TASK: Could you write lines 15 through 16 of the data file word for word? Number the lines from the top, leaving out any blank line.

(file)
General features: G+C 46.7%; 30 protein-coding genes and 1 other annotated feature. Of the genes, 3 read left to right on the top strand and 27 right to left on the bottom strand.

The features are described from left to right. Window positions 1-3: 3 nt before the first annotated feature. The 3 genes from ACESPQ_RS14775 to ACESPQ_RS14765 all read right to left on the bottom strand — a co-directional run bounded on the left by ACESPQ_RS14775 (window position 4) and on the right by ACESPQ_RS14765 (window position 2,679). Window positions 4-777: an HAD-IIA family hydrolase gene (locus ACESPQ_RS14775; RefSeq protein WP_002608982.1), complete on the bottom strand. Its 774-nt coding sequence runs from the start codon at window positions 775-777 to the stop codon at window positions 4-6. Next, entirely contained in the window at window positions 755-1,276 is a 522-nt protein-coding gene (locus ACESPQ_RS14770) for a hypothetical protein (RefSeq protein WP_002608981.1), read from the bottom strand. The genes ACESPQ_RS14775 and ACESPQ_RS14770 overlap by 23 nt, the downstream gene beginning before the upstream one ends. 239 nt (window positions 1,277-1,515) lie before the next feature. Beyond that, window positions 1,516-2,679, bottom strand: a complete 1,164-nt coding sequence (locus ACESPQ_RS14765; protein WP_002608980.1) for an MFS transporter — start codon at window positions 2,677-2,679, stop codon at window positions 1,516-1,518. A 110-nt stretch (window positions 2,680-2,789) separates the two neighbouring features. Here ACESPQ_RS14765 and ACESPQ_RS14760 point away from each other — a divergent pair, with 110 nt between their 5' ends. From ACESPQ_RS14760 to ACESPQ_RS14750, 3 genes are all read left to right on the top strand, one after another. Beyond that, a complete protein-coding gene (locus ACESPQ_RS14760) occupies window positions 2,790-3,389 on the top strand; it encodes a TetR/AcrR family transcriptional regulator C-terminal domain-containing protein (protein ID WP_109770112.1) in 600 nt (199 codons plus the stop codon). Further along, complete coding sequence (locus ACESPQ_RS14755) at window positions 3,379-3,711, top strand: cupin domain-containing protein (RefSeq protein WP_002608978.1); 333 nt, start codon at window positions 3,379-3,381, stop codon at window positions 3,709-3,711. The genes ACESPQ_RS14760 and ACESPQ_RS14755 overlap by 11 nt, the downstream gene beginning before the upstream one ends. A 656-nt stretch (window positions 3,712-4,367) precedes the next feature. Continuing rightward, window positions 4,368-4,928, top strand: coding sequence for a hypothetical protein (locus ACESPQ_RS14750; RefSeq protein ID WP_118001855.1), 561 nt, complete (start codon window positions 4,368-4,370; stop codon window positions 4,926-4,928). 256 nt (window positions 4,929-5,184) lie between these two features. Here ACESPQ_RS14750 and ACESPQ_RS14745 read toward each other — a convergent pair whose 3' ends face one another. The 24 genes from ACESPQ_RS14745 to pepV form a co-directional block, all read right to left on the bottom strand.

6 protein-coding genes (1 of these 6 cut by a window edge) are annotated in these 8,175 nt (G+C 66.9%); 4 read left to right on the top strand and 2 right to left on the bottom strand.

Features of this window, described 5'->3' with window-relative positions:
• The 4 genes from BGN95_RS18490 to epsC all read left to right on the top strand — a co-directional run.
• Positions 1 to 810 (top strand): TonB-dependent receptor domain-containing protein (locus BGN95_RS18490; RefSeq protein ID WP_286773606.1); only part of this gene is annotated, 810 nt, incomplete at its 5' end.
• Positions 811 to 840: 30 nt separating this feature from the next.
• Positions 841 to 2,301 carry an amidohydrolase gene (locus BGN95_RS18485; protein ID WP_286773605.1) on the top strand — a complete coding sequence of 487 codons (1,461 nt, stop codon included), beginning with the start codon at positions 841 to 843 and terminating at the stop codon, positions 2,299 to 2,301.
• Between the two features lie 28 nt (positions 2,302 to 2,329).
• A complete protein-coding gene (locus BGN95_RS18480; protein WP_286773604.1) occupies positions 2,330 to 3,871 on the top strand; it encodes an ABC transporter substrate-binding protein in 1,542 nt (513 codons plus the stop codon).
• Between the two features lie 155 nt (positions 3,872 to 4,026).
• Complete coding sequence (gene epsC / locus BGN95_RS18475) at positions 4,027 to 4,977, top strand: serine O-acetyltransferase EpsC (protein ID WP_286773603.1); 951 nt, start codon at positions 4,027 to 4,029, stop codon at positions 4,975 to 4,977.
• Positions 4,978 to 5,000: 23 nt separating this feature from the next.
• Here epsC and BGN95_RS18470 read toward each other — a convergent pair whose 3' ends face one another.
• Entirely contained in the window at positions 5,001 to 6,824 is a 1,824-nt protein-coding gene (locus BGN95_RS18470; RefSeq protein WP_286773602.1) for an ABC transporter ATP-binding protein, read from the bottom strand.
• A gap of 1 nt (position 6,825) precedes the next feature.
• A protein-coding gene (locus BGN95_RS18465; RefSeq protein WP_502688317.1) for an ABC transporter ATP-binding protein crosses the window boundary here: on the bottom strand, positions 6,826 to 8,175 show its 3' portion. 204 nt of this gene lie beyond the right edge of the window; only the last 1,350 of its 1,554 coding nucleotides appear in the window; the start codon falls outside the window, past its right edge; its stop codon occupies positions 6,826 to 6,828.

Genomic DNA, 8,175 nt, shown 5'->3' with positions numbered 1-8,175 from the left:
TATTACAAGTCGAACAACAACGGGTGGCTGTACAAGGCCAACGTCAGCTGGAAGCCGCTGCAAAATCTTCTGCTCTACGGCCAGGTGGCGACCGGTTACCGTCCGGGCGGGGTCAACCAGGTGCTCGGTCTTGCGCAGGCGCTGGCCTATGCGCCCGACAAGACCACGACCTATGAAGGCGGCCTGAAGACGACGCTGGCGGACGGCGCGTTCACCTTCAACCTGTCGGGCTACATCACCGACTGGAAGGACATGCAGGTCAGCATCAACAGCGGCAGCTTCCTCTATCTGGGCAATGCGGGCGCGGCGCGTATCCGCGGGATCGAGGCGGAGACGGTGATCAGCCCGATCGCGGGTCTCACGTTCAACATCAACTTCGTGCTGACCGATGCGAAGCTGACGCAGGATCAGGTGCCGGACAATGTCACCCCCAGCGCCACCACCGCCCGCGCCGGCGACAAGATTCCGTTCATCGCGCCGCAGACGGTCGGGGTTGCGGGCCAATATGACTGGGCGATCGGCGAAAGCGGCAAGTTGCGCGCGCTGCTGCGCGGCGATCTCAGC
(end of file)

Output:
• Entirely contained in the window at positions 5,001 to 6,824 is a 1,824-nt protein-coding gene (locus BGN95_RS18470; RefSeq protein WP_286773602.1) for an ABC transporter ATP-binding protein, read from the bottom strand.
• A gap of 1 nt (position 6,825) precedes the next feature.